THE WIDOW AND THE PROPHET
1 Kings 17:1-24
“Elias was a man subject to like passions as we are, and he prayed earnestly that it might not rain: and it rained not on the earth by the space of three years and six months” (James 5:17).
This may seem an audacious thing to pray for, but the prophet's main concern was no doubt for the honour of the LORD, whose wrath and curse is pronounced against even the nation of Israel if she should turn aside from Him: “Take heed to yourselves, that your heart be not deceived, and ye turn aside, and serve other gods, and worship them; And then the LORD's wrath be kindled against you, and he shut up the heaven, that there be no rain, and that the land yield not her fruit; and lest ye perish quickly from off the good land which the LORD giveth you” (Deuteronomy 11:16-17).
After living some time by the Brook Cherith where he was fed by the ravens, Elijah was commanded: “Arise, get thee to Zarephath, which belongeth to Zidon, and dwell there: behold, I have commanded a widow woman there to sustain thee” (1 Kings 17:9).
In His inaugural Sermon in Nazareth, Jesus said: “Ye will surely say unto me this proverb, Physician, heal thyself: whatsoever we have heard done in Capernaum, do also here in thy country... Verily I say unto you, No prophet is accepted in his own country. But I tell you of a truth, many widows were in Israel in the days of Elias, when the heaven was shut up three years and six months, when great famine was throughout all the land; But unto none of them was Elias sent, save unto Sarepta, a city of Sidon, unto a woman that was a widow” (Luke 4:23-26).
A distinction was being made by the Lord between this Sidonian widow, and the Israeli widows. She had been singled out “not of blood, nor of the will of the flesh, nor of the will of man, but of God” (John 1:13).
That this woman had received the gift of faith was seen early in her encounter with the man of God in 1 Kings 17. She professed the inability to feed him with the words: “As the LORD thy God liveth, I have not a cake, but an handful of meal in a barrel, and a little oil in a cruse: and, behold, I am gathering two sticks, that I may go in and dress it for me and my son, that we may eat it, and die” (1 Kings 17:12). It has been well observed, that her desire was to feed her son, rather than to eat him as some Israelite women had done to their sons during a famine!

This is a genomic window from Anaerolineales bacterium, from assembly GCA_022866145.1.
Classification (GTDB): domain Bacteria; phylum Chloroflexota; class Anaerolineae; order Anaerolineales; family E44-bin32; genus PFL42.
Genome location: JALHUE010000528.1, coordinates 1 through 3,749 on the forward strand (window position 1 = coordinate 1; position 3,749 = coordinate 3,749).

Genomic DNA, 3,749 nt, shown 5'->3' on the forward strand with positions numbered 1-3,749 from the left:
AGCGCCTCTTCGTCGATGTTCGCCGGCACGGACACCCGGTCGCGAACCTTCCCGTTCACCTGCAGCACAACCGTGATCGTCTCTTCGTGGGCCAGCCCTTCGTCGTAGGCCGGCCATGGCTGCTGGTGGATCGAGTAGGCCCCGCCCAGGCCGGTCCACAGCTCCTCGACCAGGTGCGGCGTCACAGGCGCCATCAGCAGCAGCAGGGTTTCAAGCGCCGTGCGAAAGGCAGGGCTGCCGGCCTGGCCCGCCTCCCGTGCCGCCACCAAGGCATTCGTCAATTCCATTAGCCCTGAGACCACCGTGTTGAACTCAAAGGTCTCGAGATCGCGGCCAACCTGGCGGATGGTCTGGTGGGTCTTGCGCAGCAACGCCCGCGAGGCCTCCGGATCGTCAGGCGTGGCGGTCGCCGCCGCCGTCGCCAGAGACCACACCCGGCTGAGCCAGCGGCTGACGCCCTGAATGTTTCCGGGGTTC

The circumstances might have seemed discouraging, yet even before receiving Elijah into her house, the widow woman knew that the LORD God of Israel was the true and living God! Perhaps even Elijah's sudden appearance was an answer to her prayers?
Certainly her felt needs were being met when Elijah responded: “Fear not; go and do as thou hast said: but make me thereof a little cake first, and bring it unto me, and after make for thee and for thy son. For thus saith the LORD God of Israel, The barrel of meal shall not waste, neither shall the cruse of oil fail, until the day that the LORD sendeth rain upon the earth” (1 Kings 17:13-14).
So grace could truly be said in that household for the time to come: she had received the LORD's grace, and the gift of faith, the gift of prayer, and now the gift of answered prayer - all she had to do was to obey: “And she went and did according to the saying of Elijah: and she, and he, and her house, did eat many days. And the barrel of meal wasted not, neither did the cruse of oil fail, according to the word of the LORD, which he spake by Elijah” (1 Kings 17:15-16).
However, lest the widow of Zarephath should imagine that she was singled out in preference even to the Israeli widows on account of her own merits, she was sent a trial of faith, which both made her aware of her sinfulness, and of the possible source of potential sin: “the son of the woman, the mistress of the house, fell sick; and his sickness was so sore, that there was no breath left in him. And she said unto Elijah, What have I to do with thee, O thou man of God? art thou come unto me to call my sin to remembrance, and to slay my son?” (1 Kings 17:17-18).
Her reaction in blaming Elijah was a knee-jerk reaction against the God of Elijah, such as any of us might make on the initial impact of a hard providence. Notice that she is no longer calling God by his name, the LORD, nor is she calling Him the living God!
Yet in the end, she placed the blame on her own shoulders. She had not been sinless when called by God - none of us are - and she may well have been in danger of idolising her son who she was so concerned to protect, placing him alongside or even above God in her present life?
Elijah also questioned the LORD, but he did not lose sight of his faith, and put that faith into action in a manner God revealed to him: “And he cried unto the LORD, and said, O LORD my God, hast thou also brought evil upon the widow with whom I sojourn, by slaying her son? And he stretched himself upon the child three times, and cried unto the LORD, and said, O LORD my God, I pray thee, let this child's soul come into him again. And the LORD heard the voice of Elijah; and the soul of the child came into him again, and he revived” (1 Kings 17:20-22).
Now, indeed, prayer was being answered in that household, and having both her son - and her faith - restored to her: “the woman said to Elijah, Now by this I know that thou art a man of God, and that the word of the LORD in thy mouth is truth” (1 Kings 17:24).